The helpline was set up at the request of Sweden's National Coordinator Against Extremism in late 2015 and run first by the Red Cross and then by Save the Children.
But after its official mandate ended earlier this summer, it was not extended, reports SVT.
Christer Mattsson, head of Gothenburg University's Segerstedt Institute, which conducts research into violent extremism and has looked at the helpline in depth, criticized the decision as “not well considered”.
“Generally, the insider area of countering and preventing violent extremism is rather shallow, short-sighted, and always wanting to find and support new projects. And very little research on these projects. This is general, all over the Western world, unfortunately.”
“We want to have quick results but there is no such thing as quick results when it comes to preventing radicalization. We may have quick results in hindering those who already decided to commit terror by having more forceful legislation concerning surveillance and protecting sensitive areas. But when it comes to prevention, the duration is much longer and projects such as three meetings, two counselling talks – it's utterly shallow and it won't bring any result. And this we know from other research,” Mattsson added.
Concerns have been raised that not enough people have been calling the helpline, with the argument that it is an inefficient use of resources. In just over a year it has handled 154 cases. But Mattsson defends the scheme.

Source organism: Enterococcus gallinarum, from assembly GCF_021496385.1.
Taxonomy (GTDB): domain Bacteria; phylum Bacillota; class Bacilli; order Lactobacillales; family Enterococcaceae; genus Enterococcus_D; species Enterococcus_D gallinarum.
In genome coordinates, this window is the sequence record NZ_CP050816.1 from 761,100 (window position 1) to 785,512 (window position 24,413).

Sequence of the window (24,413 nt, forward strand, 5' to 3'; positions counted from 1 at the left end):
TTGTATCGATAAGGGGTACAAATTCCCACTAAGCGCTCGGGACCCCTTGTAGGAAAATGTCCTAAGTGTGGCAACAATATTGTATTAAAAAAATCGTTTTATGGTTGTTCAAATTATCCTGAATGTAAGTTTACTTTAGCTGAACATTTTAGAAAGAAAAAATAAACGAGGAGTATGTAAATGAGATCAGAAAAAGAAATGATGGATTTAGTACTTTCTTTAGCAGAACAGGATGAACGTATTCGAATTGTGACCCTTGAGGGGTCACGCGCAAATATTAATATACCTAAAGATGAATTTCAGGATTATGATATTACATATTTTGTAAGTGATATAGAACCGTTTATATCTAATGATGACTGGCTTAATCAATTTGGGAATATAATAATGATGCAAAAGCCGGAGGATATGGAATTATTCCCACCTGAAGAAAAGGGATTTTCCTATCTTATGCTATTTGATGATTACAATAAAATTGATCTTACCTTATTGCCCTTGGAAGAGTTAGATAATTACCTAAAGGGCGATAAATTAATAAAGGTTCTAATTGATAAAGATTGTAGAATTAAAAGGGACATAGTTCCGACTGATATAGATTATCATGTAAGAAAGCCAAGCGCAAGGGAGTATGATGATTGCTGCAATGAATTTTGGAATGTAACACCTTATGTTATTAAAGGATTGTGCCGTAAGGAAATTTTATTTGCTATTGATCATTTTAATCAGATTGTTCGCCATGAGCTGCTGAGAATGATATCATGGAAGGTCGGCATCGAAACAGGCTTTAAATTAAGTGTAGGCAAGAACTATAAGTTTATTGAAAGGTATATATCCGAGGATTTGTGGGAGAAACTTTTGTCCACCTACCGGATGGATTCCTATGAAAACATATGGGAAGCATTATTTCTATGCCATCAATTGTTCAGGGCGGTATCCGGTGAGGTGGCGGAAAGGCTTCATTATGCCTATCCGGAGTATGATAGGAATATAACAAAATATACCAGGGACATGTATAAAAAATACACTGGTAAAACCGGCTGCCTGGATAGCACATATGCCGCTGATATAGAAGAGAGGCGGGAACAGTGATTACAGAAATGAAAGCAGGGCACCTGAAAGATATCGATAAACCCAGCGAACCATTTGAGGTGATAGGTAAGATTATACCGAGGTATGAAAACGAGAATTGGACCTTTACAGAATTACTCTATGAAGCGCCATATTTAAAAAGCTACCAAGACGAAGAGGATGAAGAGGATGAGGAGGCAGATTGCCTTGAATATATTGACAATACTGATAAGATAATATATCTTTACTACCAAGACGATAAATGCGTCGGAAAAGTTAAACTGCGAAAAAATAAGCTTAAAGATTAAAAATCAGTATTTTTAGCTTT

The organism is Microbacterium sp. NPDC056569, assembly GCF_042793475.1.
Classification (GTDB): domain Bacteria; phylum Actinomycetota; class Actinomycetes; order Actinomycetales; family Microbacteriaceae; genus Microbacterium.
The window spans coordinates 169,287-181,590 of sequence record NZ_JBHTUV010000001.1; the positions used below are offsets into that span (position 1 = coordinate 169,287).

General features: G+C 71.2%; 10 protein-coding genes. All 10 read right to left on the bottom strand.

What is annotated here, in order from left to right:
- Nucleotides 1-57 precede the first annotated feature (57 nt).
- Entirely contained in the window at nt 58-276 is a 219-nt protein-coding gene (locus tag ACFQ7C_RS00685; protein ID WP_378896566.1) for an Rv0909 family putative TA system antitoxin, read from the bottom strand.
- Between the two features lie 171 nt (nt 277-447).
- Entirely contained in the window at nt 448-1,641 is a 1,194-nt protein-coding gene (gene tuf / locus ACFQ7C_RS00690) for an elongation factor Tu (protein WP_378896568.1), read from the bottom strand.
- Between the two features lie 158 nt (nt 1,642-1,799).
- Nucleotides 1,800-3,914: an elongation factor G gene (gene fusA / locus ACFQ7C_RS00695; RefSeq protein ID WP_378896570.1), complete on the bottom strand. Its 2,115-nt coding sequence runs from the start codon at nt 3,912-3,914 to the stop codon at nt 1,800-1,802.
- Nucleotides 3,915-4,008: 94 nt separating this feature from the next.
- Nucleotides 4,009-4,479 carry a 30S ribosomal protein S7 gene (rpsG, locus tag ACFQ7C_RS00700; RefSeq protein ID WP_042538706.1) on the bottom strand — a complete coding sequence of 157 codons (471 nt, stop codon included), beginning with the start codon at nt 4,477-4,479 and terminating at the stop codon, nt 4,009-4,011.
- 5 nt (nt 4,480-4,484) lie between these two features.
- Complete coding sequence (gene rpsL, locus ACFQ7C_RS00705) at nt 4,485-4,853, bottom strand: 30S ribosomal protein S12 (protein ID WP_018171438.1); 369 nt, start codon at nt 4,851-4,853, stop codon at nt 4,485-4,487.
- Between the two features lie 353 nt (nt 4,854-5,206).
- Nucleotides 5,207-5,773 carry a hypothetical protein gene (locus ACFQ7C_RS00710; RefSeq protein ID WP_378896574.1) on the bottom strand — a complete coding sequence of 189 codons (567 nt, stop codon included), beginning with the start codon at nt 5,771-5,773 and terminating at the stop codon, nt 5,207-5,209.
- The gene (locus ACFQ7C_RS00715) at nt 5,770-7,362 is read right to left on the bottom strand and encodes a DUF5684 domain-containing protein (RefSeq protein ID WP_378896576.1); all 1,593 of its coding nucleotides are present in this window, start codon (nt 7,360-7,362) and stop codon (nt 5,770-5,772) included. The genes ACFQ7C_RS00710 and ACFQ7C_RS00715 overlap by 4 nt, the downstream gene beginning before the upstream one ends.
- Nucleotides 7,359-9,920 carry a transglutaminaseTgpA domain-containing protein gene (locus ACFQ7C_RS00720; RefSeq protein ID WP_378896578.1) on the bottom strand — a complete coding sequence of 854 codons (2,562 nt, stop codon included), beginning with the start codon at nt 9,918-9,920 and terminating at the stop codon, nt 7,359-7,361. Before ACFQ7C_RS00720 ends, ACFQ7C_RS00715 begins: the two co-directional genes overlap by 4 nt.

“When relatives call, we know for sure it is urgent and these are hardcore cases. These environments consist of a few thousand individuals. So 154 cases in 15 months is a good number,” he said.
The majority of calls concern violent religious extremism, followed by far-right extremism which has doubled in the past year and a smaller number of far-left extremists. The number of calls relating to far-right extremism has doubled in the past year, said Mattsson.
Most of the calls come from social workers and teachers, but around 30 percent are from concerned relatives. The government has decided that Sweden's Center for Preventing Violent Extremism will be responsible for offering support, but that helpline will only be open to professionals and not to relatives, reports SVT.
But Ola Mattsson, who manages Save the Children's Sweden-focused operations, said his organization will nevertheless continue to run the current phoneline until at least the end of the year, after which it will attempt to secure permanent funding from other sources.
“Reaching 200 people a year might sound little but those are people in a great need of support. For us it's good enough to run the support line like this. We still believe that with more time we could increase that number,” he told The Local.
Reporting by Viktoriia Zhuhan and Emma Löfgren